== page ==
Doctors expect all orphan patients to have doctors by summer’s end

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News

By Kristen Shane

 

With several new and returning doctors slated to go to work at the Kincardine Community Medical Clinic over the next few months, the Kincardine Physicians Group expects all orphan patients will have a doctor by summer’s end.

 

That’s the word from an office update the doctors group sent to patients late last month.

 

“That’s huge,” says Dr. Gary Gurbin, especially given that orphan patients have been a fact of life in the Kincardine area for close to a decade.

 

Gurbin credits the municipality for its financial support. It gives money for doctor recruitment and it owns a locum house for doctors who come here to temporarily work the orphan clinic or fill in for doctors who are away.

 

“It has helped a lot to keep the numbers down in the emergency department (of the hospital), because that was (orphan patients’) only option,” says Gurbin.

 

Gurbin hopes to wind down the orphan clinic by fall.

 

There are currently between 3,000 and 5,000 people waiting for a regular family doctor to accept them, he estimates.

 

With the addition of Dr. Larissa Kasianik in January 2009 and the return of Dr. Mike Emond in January 2010, many patients are finally finding doctors.

 

Dr. Rejean Duwyn and Dr. John Engle are slated to come this summer.

 

“We are absolutely sure Dr. Duwyn will be here. And we’ve completed negotiations with Dr. Engle,” says Gurbin.

 

Engle has to jump through a few extra hoops because he’s coming from the United States.

 

“He’ll get his licensing with the College (of Physicians and Surgeons of Ontario). They do their due diligence. At the same time, he has to apply for a work permit through (Citizenship and) Immigration,” says Peggy Zeppieri, Kincardine’s doctor recruiter.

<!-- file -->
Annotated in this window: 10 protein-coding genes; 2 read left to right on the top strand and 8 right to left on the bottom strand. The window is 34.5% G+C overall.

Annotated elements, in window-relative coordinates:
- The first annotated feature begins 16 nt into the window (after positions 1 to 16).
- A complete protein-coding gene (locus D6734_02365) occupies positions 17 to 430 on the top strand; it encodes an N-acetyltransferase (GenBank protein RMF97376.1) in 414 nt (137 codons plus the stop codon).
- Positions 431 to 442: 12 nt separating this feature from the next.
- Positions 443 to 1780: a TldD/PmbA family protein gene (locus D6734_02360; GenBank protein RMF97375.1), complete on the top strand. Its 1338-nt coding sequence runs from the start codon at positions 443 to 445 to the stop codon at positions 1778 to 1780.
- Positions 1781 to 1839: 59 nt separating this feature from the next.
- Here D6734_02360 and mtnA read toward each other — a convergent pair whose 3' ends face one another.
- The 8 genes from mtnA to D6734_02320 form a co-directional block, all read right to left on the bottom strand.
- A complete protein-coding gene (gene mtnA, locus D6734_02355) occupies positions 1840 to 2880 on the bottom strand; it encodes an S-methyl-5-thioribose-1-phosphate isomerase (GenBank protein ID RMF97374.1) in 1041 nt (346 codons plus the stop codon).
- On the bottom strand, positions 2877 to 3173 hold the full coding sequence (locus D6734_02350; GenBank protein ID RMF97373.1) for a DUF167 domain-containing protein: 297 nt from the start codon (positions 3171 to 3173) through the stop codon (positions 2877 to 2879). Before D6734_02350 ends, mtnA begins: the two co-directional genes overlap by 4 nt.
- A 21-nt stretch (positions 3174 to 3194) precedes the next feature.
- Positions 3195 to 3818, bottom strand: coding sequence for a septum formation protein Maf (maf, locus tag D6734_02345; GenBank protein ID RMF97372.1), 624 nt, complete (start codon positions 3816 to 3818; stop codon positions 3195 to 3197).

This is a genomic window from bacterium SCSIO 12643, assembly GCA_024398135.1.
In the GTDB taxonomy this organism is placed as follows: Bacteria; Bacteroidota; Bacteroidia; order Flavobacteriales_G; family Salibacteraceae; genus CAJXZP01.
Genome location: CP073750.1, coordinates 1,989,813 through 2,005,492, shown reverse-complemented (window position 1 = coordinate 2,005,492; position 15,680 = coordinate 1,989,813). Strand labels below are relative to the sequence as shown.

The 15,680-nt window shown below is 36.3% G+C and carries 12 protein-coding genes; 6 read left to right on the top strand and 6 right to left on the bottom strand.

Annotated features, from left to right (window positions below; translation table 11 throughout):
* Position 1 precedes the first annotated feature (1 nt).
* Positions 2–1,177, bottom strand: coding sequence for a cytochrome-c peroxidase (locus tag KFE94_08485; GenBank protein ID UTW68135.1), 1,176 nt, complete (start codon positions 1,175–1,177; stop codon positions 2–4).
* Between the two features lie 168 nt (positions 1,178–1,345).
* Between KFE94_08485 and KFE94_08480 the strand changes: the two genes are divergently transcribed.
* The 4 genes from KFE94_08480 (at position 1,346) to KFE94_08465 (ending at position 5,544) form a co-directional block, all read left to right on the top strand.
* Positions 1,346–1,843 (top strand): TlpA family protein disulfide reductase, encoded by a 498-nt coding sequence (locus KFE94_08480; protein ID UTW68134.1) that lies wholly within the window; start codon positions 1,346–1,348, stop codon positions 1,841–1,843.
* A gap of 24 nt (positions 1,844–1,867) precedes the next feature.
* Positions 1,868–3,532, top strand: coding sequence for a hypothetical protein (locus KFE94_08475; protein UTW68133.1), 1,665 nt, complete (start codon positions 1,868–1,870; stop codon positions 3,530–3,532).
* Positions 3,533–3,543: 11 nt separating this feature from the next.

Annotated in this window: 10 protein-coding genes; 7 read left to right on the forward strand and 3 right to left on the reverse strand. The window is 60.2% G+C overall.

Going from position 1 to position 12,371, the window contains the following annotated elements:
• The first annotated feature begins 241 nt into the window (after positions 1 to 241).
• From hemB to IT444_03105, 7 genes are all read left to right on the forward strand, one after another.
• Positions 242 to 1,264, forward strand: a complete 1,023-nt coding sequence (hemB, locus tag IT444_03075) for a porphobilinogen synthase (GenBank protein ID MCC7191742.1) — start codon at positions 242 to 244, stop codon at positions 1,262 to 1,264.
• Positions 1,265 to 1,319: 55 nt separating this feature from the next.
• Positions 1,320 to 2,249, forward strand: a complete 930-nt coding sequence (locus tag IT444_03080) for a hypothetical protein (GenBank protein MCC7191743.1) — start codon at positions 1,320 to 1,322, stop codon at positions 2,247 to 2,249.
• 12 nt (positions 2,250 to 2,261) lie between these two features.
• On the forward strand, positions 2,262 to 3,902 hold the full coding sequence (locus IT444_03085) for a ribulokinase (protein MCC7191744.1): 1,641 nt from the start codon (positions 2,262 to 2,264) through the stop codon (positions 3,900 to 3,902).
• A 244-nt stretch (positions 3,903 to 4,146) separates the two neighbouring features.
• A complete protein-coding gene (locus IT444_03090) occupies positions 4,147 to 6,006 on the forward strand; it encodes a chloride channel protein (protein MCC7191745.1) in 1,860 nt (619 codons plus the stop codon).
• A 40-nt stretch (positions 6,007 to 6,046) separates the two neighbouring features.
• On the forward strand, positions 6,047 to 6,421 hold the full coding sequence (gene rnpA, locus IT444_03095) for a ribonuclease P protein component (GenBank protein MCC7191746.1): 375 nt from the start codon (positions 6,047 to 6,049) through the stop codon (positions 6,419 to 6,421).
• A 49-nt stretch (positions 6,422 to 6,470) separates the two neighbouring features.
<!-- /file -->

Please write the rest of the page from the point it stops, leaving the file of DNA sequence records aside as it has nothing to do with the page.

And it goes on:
The college is set to review Engle’s file in May, she says. Meanwhile, he has to have an immigration doctor perform a medical exam as part of the process to get his Canadian work permit.

 

“I don’t think there’s going to be any problem,” says Zeppieri. “He’ll get here.”

 

The goal is for him to start work in August.

 

Kincardine council is set to decide tonight (April 7) whether to sign a five-year lease agreement with Engle for use of space at the Kincardine Community Medical Clinic, and a $100,000 incentive package over five years.

 

Both new doctors will be working emergency shifts, says Gurbin, which should ease the pressure on others.

Half of the eight doctors currently working at the medical clinic (Dr. Lisa Scott is returning from maternity leave in April; Dr. Sheryl Spithoff has moved to Toronto) are more than 60 years old, says Gurbin.

 

“I would be doing a lot less…if I had more physicians here,” he says.

 

Zeppieri is working on that.

 

“Not having orphan patients is a bonus,” she says. “But then we’ve got to think further.”

 

Doctors retire. People move in and out of the community.

 

Dr. Steven Poirier is slated to settle into a family practice and emergency room shifts in the summer of 2012.

 

Zeppieri’s goal is to sign up another doctor this year or next.

 

“I’ve had a number of site visits, all positive,” she says. She’s looking to 2012 or 2013.

 

“We need to think that far in advance.”